The Loud Silence Of Queer Poverty
Briarpatch|September/October 2019
The Loud Silence Of Queer Poverty
The loud silence of queer poverty In every sense that matters, poverty is an LGBTQ2S issue. So why aren’t mainstream Canadian LGBTQ2S organizations treating it as such? And who’s picking up their slack?
Alex Verman

As I write this, the average market rent for a one-bedroom apartment in Toronto is $1,200. Nearly half of the city, 47 per cent, spends over a third of their income on rent, meaning that – without dipping into savings, which many don’t have – they are one missed paycheque away from losing their homes or going without food.

Of Toronto’s homeless population, over 11 per cent are lesbian, gay, bisexual, transgender, queer, and/or two-spirited (LGBTQ2S). Among youth, that number ranges from 24 to 40 per cent, depending on which researcher you ask. Just about every report on the subject finds that poverty disproportionately impacts queer and trans people, especially when they are Black, Indigenous, or people of colour. Being poor opens them up to greater violence and harassment by police. It reduces their employment opportunities and access to health care. It pushes them into shelters or other unsafe living situations, where they encounter discrimination and sexual violence from straight and cisgender staff and bunkmates. In every sense that matters, poverty is an LGBTQ2S issue.

So why aren’t mainstream Canadian LGBTQ2S organizations treating it as such?

Egale is Canada’s only nationwide LGBTQ2S charity. They helm an annual awareness and fundraising drive around the issue of LGBTQ2S homelessness that focuses nearly entirely on homophobia and transphobia as the causes of obscenely high homelessness rates among LGBTQ2S youth. Egale works on improving education and training among shelter staff and caseworkers, and it provides some support to individual service users who access the organization or its partners. It has also provided vital support to a small shelter specifically for LGBTQ2S youth in Toronto.

Beyond that, however, their strategy is remarkably apolitical. They offer information and resources but do not engage with LGBTQ2S homelessness as a problem of poverty, let alone with poverty as a political issue – one produced by and through various market and structural practices. In this way, Egale resembles many other mainstream organizations of their ilk, which across the board fail to articulate the risk of violence for LGBTQ2S people, both as a symptom of their intersection with poverty and as connected to specific policies and practices carried out in the interest of capitalists and capital accumulation.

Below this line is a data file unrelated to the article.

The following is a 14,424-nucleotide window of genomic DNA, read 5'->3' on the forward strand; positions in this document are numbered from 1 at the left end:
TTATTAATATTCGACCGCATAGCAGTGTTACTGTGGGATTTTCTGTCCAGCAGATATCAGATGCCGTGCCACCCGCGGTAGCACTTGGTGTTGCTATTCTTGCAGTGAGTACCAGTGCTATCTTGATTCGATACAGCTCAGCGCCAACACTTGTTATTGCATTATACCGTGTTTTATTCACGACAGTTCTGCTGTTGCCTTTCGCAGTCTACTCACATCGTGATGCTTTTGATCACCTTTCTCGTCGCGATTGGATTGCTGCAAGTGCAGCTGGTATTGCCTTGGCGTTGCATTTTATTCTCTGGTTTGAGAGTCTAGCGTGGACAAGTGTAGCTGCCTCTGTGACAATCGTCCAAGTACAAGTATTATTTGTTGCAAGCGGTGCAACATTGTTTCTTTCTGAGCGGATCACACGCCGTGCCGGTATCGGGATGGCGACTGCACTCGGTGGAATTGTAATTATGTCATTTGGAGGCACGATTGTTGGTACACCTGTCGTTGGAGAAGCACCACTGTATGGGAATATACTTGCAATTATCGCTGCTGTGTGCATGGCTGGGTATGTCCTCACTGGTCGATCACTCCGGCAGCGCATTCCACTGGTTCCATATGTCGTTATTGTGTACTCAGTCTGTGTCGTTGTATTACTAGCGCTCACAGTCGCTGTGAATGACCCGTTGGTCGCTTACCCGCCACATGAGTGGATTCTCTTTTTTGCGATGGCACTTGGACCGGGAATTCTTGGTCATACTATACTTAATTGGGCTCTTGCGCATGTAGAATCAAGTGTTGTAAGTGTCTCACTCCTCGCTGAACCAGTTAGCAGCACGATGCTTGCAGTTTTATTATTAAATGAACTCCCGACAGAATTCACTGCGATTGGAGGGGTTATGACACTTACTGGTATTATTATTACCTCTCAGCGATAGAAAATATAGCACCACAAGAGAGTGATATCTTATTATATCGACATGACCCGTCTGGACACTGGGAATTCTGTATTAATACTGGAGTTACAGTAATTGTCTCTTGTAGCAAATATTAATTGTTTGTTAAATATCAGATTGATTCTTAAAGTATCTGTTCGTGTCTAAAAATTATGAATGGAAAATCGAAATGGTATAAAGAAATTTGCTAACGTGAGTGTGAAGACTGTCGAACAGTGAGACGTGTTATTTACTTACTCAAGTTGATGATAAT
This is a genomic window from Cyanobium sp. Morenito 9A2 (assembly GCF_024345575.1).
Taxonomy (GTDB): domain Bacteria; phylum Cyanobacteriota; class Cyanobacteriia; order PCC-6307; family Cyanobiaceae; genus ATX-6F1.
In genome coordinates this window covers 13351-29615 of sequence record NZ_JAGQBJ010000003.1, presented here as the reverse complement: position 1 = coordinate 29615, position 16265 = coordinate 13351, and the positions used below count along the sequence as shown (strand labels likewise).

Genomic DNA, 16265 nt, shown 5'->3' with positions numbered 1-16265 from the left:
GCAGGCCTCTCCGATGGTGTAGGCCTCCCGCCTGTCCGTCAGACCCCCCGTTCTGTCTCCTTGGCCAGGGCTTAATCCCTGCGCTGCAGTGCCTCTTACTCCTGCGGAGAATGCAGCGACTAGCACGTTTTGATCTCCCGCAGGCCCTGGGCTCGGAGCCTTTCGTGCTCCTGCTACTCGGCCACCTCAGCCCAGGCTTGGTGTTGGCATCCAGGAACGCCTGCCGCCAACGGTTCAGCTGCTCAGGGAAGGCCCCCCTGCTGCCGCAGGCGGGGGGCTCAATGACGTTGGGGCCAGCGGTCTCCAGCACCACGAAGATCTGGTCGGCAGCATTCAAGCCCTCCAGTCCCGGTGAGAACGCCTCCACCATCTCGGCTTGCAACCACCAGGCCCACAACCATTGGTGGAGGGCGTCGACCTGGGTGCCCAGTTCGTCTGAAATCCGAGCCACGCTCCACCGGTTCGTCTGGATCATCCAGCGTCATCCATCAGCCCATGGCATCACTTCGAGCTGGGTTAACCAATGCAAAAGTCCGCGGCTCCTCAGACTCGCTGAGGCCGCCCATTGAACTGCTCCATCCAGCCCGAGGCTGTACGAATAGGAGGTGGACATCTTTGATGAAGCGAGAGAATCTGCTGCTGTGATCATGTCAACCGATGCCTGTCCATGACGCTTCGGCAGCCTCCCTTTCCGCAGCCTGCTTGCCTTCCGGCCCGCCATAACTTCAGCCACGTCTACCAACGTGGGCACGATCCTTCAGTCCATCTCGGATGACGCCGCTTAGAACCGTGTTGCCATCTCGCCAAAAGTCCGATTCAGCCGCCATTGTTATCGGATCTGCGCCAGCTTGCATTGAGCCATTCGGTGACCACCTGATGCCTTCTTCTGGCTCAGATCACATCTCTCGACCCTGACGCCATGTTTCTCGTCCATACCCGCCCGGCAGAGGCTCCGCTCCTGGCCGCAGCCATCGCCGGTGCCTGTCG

Egale has fallen into one of the more common traps of LGBTQ2S non-profit organizing. While well-intentioned and certainly useful, their activism primarily represents the perceptions and interests of more privileged members of the community – those who do not deal directly with homelessness, substance abuse, sex work, and other, more “unseemly” elements of LGBTQ2S life, which has historically largely been defined by its lack of access to capital.

What would a coordinated response to LGBTQ2S homelessness require? For starters, it would entail wholesale changes to multiple local shelter systems, consultation on a national housing strategy, advocacy against gentrification and predatory development, organizing alongside anti-racism and anti-poverty activists, protests against austerity budgets that reduce mental health services for those most at risk, staffing at overdose prevention sites, apartment-hunting training for youth and newcomers, and support for unions and striking workers – to name just a few key strategies.

All of this is political work, and it is revolutionary work. Serving and supporting these more marginalized members of the LGBTQ2S community requires a different approach than one resting on a shared queer identity. Instead, it demands a focus on shared experiences and connected causes – one that sees queer and trans people as part of a class, with common material conditions. It requires a queer anti-capitalism. And it asserts the need for strategic partnerships outside of the state, between and among communities, with a common goal of the reinvention of society. In short, it must be radical – defined, as Angela Davis does, in the sense of grasping things at the root; speaking to the source rather than the symptoms. Without this focus, and given their increasing coordination with the state or the private sector, the activism of these organizations will eventually align with the aims and interests of their more privileged members.

So if we can recognize the inherent limitations of activism that takes place solely on the basis of a shared LGBTQ2S identity, who is doing the necessary anti-poverty work by and for marginalized LGBTQ2S folks? And when LGBTQ2S groups that ally with the state and corporations have the easiest time getting money, how do other organizations stay afloat?


On January 23, 2019, the Toronto Life House of the Week was a $1.7 million property in Toronto’s Moss Park neighbourhood. The house is about a five-minute walk through Toronto’s rapidly gentrifying downtown east end from the John Innes Community Recreation Centre, the intended site of a massive development project headed by The 519, a local LGBTQ non-profit, with the goal of revitalizing the centre and improving its services.


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September/October 2019